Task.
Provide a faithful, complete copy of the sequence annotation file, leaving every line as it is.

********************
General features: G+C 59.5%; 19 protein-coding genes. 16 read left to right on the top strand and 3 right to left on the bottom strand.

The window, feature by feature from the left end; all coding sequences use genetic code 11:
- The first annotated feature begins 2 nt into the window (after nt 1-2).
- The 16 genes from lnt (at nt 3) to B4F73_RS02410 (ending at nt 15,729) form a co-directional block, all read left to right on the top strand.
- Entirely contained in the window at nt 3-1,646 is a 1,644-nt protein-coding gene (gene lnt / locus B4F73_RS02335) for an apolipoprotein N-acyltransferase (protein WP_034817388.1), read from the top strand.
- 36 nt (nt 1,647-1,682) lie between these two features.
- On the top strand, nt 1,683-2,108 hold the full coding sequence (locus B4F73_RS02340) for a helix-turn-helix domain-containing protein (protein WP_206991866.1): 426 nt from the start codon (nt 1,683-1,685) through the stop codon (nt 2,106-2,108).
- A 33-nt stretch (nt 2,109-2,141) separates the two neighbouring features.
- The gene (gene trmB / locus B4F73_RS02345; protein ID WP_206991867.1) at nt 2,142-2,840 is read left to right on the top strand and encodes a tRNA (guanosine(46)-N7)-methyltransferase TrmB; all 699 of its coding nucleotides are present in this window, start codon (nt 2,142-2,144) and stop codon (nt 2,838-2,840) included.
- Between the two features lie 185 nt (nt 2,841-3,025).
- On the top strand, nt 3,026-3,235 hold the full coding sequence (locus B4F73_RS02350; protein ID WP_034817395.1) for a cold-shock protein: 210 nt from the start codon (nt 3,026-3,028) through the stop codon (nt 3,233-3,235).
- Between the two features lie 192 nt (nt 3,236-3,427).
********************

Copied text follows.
General features: G+C 59.5%; 19 protein-coding genes. 16 read left to right on the top strand and 3 right to left on the bottom strand.

The window, feature by feature from the left end; all coding sequences use genetic code 11:
- The first annotated feature begins 2 nt into the window (after nt 1-2).
- The 16 genes from lnt (at nt 3) to B4F73_RS02410 (ending at nt 15,729) form a co-directional block, all read left to right on the top strand.
- Entirely contained in the window at nt 3-1,646 is a 1,644-nt protein-coding gene (gene lnt / locus B4F73_RS02335) for an apolipoprotein N-acyltransferase (protein WP_034817388.1), read from the top strand.
- 36 nt (nt 1,647-1,682) lie between these two features.
- On the top strand, nt 1,683-2,108 hold the full coding sequence (locus B4F73_RS02340) for a helix-turn-helix domain-containing protein (protein WP_206991866.1): 426 nt from the start codon (nt 1,683-1,685) through the stop codon (nt 2,106-2,108).
- A 33-nt stretch (nt 2,109-2,141) separates the two neighbouring features.
- The gene (gene trmB / locus B4F73_RS02345; protein ID WP_206991867.1) at nt 2,142-2,840 is read left to right on the top strand and encodes a tRNA (guanosine(46)-N7)-methyltransferase TrmB; all 699 of its coding nucleotides are present in this window, start codon (nt 2,142-2,144) and stop codon (nt 2,838-2,840) included.
- Between the two features lie 185 nt (nt 2,841-3,025).
- On the top strand, nt 3,026-3,235 hold the full coding sequence (locus B4F73_RS02350; protein ID WP_034817395.1) for a cold-shock protein: 210 nt from the start codon (nt 3,026-3,028) through the stop codon (nt 3,233-3,235).
- Between the two features lie 192 nt (nt 3,236-3,427).